Western Dressage Tips to get Started, by Lynn Palm
So you want to get involved in Western Dressage, but aren’t sure if you have the proper tack and attire. Not to worry! You’ll be glad to know you don’t need special tack, equipment or rider attire in order to show in this new discipline.
Your Western saddle, headstall and reins may be used. Riders can perform the tests in either a standard western snaffle bit, which is defined in the current USEF rule book, or in a standard western bit which is also defined there.
According to the Western Dressage Association of America’s (WDAA) website (www.westerndressageassociation.org), “the WDAA will request a change in the USEF rules regarding bits. The WDAA will request changes which will require, at the lowest test levels, the use of a snaffle bit only, along with a cavesson which is loose enough to permit two fingers comfortably between the cavesson and the horse’s nose.”
Rider attire should be “conservative and workman-like.” I interpret this as a well-shaped hat to fit your features, a starched long-sleeve shirt and choker scarf tie, tied with a square knot and the same color chaps as your pants, and western boots.
Don’t be concerned if your tack is basic. When it comes to Western Dressage, judges are seeking conservative ranch or schooling equipment. This means no silver, a Navajo blanket under the saddle, a breast collar if your horse needs it, bridle browband or two-ear, snaffle or curb bit, curb chain or leather strap, and western split or romal reins.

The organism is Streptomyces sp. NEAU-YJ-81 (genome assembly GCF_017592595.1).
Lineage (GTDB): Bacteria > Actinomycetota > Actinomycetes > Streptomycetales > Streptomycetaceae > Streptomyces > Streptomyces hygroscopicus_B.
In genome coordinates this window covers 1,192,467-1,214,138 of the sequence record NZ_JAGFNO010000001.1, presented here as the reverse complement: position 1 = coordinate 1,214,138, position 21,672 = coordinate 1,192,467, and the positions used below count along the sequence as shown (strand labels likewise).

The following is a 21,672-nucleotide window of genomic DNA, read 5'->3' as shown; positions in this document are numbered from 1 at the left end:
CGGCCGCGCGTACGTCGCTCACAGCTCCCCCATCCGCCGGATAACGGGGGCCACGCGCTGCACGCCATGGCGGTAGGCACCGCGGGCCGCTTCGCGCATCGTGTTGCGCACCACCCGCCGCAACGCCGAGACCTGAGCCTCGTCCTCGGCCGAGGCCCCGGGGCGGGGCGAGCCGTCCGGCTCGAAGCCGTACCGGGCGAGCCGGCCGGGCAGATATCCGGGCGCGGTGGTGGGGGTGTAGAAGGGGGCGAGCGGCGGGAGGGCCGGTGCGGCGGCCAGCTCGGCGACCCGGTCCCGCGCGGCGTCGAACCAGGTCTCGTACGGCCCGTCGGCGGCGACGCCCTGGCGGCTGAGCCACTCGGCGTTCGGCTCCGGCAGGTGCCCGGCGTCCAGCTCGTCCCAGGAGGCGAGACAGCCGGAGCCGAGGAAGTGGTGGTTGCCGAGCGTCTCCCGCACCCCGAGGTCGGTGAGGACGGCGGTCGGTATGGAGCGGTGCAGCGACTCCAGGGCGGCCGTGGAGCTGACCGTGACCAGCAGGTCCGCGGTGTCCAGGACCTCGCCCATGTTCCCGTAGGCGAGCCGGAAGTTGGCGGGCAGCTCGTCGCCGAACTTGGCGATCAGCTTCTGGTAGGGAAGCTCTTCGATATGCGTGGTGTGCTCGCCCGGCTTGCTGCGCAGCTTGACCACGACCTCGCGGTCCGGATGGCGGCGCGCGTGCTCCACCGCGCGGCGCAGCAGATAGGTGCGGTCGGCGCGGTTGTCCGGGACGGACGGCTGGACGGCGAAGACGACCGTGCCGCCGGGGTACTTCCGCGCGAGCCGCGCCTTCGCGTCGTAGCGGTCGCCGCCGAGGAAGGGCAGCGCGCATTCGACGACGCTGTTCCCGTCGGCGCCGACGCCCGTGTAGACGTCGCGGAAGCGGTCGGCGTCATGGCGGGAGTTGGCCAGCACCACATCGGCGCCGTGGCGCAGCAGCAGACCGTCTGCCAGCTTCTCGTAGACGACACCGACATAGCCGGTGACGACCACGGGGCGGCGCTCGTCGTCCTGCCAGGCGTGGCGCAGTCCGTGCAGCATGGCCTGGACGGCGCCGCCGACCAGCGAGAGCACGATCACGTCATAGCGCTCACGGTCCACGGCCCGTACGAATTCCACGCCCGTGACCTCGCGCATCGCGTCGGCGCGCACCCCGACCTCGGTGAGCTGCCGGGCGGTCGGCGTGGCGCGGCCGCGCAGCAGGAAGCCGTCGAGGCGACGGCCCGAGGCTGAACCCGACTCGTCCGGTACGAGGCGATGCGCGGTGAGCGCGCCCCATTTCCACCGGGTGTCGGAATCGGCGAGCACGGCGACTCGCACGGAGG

Keep in mind that a Western Dressage horse is expected to work with lighter contact than the traditional dressage horse. Balance, cadence and carriage are still important, but judges will evaluate horses based on the conformation and movement found in today’s Western horses. Horses are asked to walk, jog and lope instead of walk, trot and canter.
As stated on the WDAA website: “It is not the goal of Western Dressage to create western horses that compete in open dressage but to create better western horses and riders through the use and principles of dressage.
“Western Dressage is trained and shown in specific levels which build on each other and which reflect the development of the skills and abilities of both the horse and rider. The tests ridden in shows are used as a measure of the correctness of the horse’s (and rider’s) schooling.”
Here are the areas judges will be looking at closely:
“¢ Gaits: Does the horse move freely and with regularity?
“¢ Impulsion: Does the horse show willing forward movement with roundness and elasticity?
“¢ Submission: Does the horse exhibit confidence and acceptance of the bit? Does the horse show harmony with rider and overall lightness of movement?
“¢ Rider’s position and seat: Does the rider have correct position and is he/she able to be effective with the aids?
If you have an interest in Western Dressage, the hottest new discipline, please send me a photo of you and your horse so we can put this up on our web site, www.QuarterHorsesInDressage.com. We welcome all breeds. If you need some help or would like me to evaluate your riding attire or tack, please email me at firstname.lastname@example.org with photos, and I would be more than happy to help.
If you are interested in the new Western Dressage book I am doing, please send us an address, and we will forward information about attire for Western Dressage, along with details on how to order the book.
We would love to have you come ride with us. We love to share our dressage backgrounds and knowledge with you. You can join us at our Ocala, Florida, farm or at one of our Ride Well Clinics on our USA Tour at a location near you.
If you would like to train with Lynn & Cyril at home with Western Dressage, take advantage of the following supportive training materials:
Books: Head To Toe Horsemanship, Western Dressage””A Guide to Take You to Your First Show, A Rider Guide to Real Collection,
DVDs: “Dressage Principles for the Western Horse & Rider” Volume 1 Parts 1-5, “Dressage Principles for the Western & English Horse & Rider” Volume 2,Parts 1-3 “Let Your Horse Be Your Teacher” Parts 1&2
For more information on these training materials and more, as well as clinics, please visit www.lynnpalm.com or call us at 800-503-2824.